Seavey has previously admitted that having a reputation as a dog doper could hurt him. He collects income through speaking engagements, hence his aggressive campaign to clear his name. Race officials notified Seavey in April about the positive test but did not make those findings public until October.

But Wednesday was more than damage control. Seavey’s PR firm in California is now handling many of his press engagements, alongside his high-powered legal representation.

On Jan. 9, Seavey sat down with KTVA and questioned the validity of the drug test. He said race officials weren’t giving him enough information, including test results for him to properly defend himself.

“If everything is in order, why can’t I see it?" he said. “Why won’t they share that with me?”

“Ten months later I’ve still not seen a urinalysis. I’ve still not seen anything that connects me to any positive test.“

Campion confirmed Wednesday that these were Seavey’s dogs.

Seavey said he doesn’t believe the Iditarod board has any incentive to clear his name.

“Who made the decisions? And what information did they use to make the decision?” he said.

Dr. Morrie Craig, a veterinary professor with long ties to Oregon State University, coordinates the Iditarod Trail Committee’s drug testing program.

On Oct. 23, the ITC issued a release outlining its procedures conducted on the test which revealed the Seavey dogs’ positive test, but referred to him as “Musher X.”

The test was administered on March 15, about six hours after Seavey crossed the finish line in Nome at 6:24 p.m., taking second place behind his father Mitch. Those urine samples were shipped on the following day, and testing on them began with the first 5-milliliter sample on March 17. Three days later another 5-milliliter sample was tested. The ITC’s report says this confirmed Tramadol.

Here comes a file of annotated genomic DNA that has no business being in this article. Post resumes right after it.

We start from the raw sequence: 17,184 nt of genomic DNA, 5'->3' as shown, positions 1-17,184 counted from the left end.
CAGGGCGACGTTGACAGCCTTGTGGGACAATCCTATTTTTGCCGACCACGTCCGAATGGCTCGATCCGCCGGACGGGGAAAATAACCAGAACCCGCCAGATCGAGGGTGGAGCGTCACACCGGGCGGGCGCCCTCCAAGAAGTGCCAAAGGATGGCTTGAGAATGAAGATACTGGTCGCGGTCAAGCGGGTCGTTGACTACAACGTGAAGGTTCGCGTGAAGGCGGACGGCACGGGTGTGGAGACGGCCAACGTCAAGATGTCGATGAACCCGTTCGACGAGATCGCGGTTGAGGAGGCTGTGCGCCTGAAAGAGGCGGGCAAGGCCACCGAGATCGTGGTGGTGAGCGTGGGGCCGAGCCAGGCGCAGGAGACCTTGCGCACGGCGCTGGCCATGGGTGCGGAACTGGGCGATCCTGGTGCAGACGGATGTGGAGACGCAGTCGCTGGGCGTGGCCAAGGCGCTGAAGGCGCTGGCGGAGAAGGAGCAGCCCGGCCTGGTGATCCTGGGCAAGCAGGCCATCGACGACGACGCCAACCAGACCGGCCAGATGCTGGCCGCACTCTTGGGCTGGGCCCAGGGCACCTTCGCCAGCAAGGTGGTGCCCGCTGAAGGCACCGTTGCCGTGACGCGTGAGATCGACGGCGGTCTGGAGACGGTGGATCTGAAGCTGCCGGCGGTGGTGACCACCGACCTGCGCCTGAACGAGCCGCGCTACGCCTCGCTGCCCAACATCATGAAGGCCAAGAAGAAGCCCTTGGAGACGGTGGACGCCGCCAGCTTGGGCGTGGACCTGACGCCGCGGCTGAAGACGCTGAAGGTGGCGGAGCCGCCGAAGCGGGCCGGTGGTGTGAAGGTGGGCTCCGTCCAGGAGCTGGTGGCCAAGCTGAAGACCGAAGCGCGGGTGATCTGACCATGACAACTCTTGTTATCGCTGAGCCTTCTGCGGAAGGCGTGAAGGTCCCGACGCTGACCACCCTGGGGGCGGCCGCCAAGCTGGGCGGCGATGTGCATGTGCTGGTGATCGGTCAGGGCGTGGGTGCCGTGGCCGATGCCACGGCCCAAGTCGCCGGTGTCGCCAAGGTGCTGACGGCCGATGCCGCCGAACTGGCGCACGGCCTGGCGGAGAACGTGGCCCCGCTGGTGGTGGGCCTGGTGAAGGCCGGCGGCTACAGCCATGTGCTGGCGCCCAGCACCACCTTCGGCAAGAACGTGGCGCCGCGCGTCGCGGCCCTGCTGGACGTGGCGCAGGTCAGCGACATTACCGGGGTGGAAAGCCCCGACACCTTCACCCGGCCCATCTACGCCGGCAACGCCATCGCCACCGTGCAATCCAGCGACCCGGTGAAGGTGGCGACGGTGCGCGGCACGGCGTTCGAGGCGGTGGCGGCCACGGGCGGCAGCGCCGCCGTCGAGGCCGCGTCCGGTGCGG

On April 10, Seavey was notified of the failed test.

Dr. Craig's listing on the OSU website is under the Carlson College of Veterinary Medicine is Professor-Toxicology. Among the items in the section of career interests was “drug testing in animal athletes including sled dog and racing pigeons.”

However, Craig’s credibility is now in question. He’d been a tenured professor on the Corvallis campus since 1977 until his firing on Oct. 30. According to the Corvallis Gazette Times, the reason for his dismissal was the sexual harassment of both a faculty member and student. He was also accused of bullying two other students.

In late January, the university was backed by a judge that Craig continue stay off the campus. Another hearing is scheduled for Feb. 22.

The ITC's board of directors also recently received an independent review from the Foraker Group. Among other findings, the group said communication among various factions needed improvement and that six of nine ITC board members could have conflicts of interest.

Failure to make changes, the report said, could results in the Iditarod losing sponsors as well as its stature as the world's top sled dog race.

Just last week, the Iditarod Official Finishers Club came out with a statement demanding Iditarod Board President Andy Baker resign due to a conflict of interest. Baker’s brother John, the 2011 champion is an active musher as is his partner Katherine Keith.

Following a meeting last Friday it was decided that Baker would not be stepping down. Musher Wade Marrs, also a board member and an annual race contender stated that change was necessary. The next board meeting is on April 13 and the board said it would revisit changes at that time.